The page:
- Hardcover: 258 pages
- Publisher: Springer; 1st ed. 2016 edition (June 30, 2016)
- Language: English
- ISBN-10: 3319397559
- ISBN-13: 978-3319397559
- Product Dimensions: 6.1 x 0.7 x 9.2 inches
- Shipping Weight: 1.2 pounds (View shipping rates and policies)
- Average Customer Review: 17 customer reviews
- Amazon Best Sellers Rank: #555,946 in Books (See Top 100 in Books)
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Uncertainty: The Soul of Modeling, Probability & Statistics 1st ed. 2016 Edition
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“Briggs, an adjunct professor of statistics at Cornell University, cautions his readers to carefully examine the uncertain reliability of such conclusions when these tools are used. His challenging premises are thoroughly supported by philosophical explanations as to why these traditional approaches need to be questioned. … Briggs provides fully fleshed out reasoning, impressive support, precisely worded insight, and graphical illustrations, as appropriate, to justify his stand. … Summing Up: Recommended. Upper-division undergraduates and above; faculty and professionals.” (N. W. Schillow, Choice, Vol. 54 (6), February, 2017)
“[This book] is not for sissies, true, but its clear-headed (i.e., Aristotelian) approach to the subject of truth (which, in the end, is what exercises in probability and statistical analysis are all about, notwithstanding what they tell you in school) is refreshing: a long, cool drink of plain speaking about intellectual topics that, in these hot and humid days, is as enlivening as it is enlightening.” (Roger Kimball, The New Criterion's Critic's Notebook, newcriterion.com, August, 2016)
“This book has the potential to turn the world of evidence-based medicine upside down. It boldly asserts that with regard to everything having to do with evidence, we’re doing it all wrong: probability, statistics, causality, modeling, deciding, communicating―everything. … the book is full of humor and a delight to read and re-read.” (Jane M. Orient, Journal of American Physicians and Surgeons, Vol. 21 (3), 2016)
From the Back Cover
This book presents a philosophical approach to probability and probabilistic thinking, considering the underpinnings of probabilistic reasoning and modeling, which effectively underlie everything in data science. The ultimate goal is to call into question many standard tenets and lay the philosophical and probabilistic groundwork and infrastructure for statistical modeling. It is the first book devoted to the philosophy of data aimed at working scientists and calls for a new consideration in the practice of probability and statistics to eliminate what has been referred to as the "Cult of Statistical Significance".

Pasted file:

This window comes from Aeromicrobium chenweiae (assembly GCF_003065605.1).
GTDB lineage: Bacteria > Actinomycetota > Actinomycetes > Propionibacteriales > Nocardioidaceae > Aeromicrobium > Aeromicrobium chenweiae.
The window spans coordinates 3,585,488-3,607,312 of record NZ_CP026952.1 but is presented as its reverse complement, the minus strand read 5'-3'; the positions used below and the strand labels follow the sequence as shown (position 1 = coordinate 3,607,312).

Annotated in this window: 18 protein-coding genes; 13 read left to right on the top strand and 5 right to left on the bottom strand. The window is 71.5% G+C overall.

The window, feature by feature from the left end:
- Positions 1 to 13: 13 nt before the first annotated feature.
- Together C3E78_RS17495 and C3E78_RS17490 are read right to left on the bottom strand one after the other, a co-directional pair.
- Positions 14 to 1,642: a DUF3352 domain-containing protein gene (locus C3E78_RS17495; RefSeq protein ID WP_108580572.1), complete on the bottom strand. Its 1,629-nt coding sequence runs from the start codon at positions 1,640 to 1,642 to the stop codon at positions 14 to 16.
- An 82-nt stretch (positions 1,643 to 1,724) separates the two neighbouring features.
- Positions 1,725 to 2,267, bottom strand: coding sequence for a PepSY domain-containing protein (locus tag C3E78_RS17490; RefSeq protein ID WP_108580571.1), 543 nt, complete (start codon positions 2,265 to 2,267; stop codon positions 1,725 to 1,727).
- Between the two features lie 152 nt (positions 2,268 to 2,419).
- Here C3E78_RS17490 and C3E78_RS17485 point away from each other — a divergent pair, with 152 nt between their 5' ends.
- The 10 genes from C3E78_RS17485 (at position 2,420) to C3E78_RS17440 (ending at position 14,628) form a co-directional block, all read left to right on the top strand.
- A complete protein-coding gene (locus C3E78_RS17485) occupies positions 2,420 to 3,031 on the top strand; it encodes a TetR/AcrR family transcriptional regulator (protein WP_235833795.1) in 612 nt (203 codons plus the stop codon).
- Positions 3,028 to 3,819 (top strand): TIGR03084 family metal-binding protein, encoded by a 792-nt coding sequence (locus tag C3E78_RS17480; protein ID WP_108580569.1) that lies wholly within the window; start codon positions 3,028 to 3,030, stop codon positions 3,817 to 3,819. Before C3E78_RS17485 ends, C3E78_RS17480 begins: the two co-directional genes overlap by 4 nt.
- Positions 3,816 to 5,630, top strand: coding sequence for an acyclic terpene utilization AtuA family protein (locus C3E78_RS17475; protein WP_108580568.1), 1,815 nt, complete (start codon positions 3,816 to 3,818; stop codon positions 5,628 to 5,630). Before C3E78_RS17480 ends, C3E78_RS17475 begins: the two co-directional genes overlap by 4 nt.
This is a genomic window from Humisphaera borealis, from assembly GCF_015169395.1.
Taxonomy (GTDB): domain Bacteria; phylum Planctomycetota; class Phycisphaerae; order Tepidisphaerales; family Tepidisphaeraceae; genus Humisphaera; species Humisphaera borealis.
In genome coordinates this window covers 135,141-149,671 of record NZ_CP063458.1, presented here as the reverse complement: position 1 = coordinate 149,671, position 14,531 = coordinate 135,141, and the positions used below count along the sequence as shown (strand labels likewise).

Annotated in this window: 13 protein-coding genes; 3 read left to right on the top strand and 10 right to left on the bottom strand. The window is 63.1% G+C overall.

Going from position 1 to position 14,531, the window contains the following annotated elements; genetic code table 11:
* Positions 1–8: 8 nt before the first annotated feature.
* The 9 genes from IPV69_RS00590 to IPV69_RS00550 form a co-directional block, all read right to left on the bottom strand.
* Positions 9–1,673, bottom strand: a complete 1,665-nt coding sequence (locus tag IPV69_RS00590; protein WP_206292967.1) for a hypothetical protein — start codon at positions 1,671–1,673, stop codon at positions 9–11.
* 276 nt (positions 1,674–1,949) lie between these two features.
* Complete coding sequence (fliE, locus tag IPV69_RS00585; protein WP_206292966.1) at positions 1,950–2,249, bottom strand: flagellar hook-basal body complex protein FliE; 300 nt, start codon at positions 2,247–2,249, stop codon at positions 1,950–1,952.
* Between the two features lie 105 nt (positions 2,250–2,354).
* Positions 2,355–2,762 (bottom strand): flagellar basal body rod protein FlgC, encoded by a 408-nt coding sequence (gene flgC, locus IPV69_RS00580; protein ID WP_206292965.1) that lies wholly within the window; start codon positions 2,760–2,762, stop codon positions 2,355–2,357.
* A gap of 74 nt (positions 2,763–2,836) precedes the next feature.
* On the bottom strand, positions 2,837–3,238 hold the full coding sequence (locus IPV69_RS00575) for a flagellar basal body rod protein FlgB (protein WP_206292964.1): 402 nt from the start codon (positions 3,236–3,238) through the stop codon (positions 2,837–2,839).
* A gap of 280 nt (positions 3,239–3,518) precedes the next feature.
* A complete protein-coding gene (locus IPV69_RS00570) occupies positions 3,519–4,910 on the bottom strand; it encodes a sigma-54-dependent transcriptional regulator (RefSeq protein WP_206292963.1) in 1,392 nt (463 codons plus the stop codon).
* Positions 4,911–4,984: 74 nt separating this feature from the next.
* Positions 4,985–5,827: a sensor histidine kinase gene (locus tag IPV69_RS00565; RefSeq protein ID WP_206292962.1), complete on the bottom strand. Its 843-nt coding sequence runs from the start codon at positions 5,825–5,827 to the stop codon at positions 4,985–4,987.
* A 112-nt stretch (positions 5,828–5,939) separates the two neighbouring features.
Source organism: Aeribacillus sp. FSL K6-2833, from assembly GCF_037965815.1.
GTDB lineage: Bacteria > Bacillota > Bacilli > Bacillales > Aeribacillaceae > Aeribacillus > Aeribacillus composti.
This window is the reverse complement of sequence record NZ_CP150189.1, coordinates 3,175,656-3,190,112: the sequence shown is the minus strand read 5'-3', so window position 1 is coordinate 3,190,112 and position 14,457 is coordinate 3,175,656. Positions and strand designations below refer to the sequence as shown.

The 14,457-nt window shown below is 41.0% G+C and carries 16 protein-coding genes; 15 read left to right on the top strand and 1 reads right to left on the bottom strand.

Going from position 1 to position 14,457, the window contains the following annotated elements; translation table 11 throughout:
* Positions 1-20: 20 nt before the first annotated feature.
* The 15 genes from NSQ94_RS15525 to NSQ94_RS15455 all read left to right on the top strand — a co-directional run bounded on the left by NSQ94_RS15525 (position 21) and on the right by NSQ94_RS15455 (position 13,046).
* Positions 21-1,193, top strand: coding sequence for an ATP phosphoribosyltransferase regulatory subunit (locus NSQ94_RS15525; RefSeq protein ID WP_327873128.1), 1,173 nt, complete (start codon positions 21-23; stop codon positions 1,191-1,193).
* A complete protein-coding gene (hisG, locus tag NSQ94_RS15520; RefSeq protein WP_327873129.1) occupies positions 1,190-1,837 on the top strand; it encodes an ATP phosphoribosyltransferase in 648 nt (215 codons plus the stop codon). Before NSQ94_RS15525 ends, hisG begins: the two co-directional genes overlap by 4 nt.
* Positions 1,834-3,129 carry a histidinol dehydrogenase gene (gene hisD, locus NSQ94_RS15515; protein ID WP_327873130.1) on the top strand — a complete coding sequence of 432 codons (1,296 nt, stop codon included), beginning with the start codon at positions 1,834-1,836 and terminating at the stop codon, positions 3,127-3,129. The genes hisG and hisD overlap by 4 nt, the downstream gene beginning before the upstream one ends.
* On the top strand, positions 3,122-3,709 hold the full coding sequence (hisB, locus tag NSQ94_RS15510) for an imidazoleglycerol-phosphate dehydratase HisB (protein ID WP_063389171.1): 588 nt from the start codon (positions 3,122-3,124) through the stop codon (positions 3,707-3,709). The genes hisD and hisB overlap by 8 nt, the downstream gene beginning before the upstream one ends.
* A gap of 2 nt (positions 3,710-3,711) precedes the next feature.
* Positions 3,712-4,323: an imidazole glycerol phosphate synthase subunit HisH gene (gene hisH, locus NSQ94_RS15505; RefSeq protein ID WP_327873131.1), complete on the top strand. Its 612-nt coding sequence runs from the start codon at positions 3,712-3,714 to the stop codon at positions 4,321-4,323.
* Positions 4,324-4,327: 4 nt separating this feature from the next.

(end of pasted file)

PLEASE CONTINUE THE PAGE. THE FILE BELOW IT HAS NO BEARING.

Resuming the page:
The book explains the philosophy of these ideas and not the mathematics, though there are a handful of mathematical examples. The topics are logically laid out, starting with basic philosophy as related to probability, statistics, and science, and stepping through the key probabilistic ideas and concepts, and ending with statistical models.
Its jargon-free approach asserts that standard methods, such as out-of-the-box regression, cannot help in discovering cause. This new way of looking at uncertainty ties together disparate fields ― probability, physics, biology, the “soft” sciences, computer science ― because each aims at discovering cause (of effects). It broadens the understanding beyond frequentist and Bayesian methods to propose a Third Way of modeling.
- Presents a complete argument showing why probability should be treated as a part of logic
- Broadens understanding beyond frequentist and Bayesian methods, proposing a Third Way of modeling
- Proposes that p-values should die, and along with them, hypothesis testing
William M. Briggs, PhD, is Adjunct Professor of Statistics at Cornell University. Having earned both his PhD in Statistics and MSc in Atmospheric Physics from Cornell University, he served as the editor of the American Meteorological Society journal and has published over 60 papers. He studies the philosophy of science, the use and misuses of uncertainty - from truth to modeling. Early in life, he began his career as a cryptologist for the Air Force, then slipped into weather and climate forecasting, and later matured into an epistemologist. Currently, he has a popular, long-running blog on the subjects written about here, with about 70,000 - 90,000 monthly readers.
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This lead us to Briggs' new book "Uncertainty - The Soul of Modeling, Probability and Statistics". It is a deep philosophical treatment of probability written in a plain language and without the interference of unnecessary math. This makes the book accessible to most university students. The books "Probability Theory: The Logic of Science" by E.T. Jaynes and J. Pearl's "Causality" are the ones that have influenced my thinking most profoundly. Until now. Briggs explains why subjective, Bayesian or frequentist interpretations of probability are somewhat unfortunate and argues that the fundamental view should be to see probability as the extension of logic to the domain of uncertainty. I have met this view in other places before, but this is the first comprehensive treatment I have read. He also argues that all probability must be conditional - again, it is not the first time I have seen this view, but the first time I have seen a deep analysis of why that must be so. Now, it may not sound like much, but it really is. It has already allowed me to get a fresh perspective of one of my AI research problems that has plagued me for years.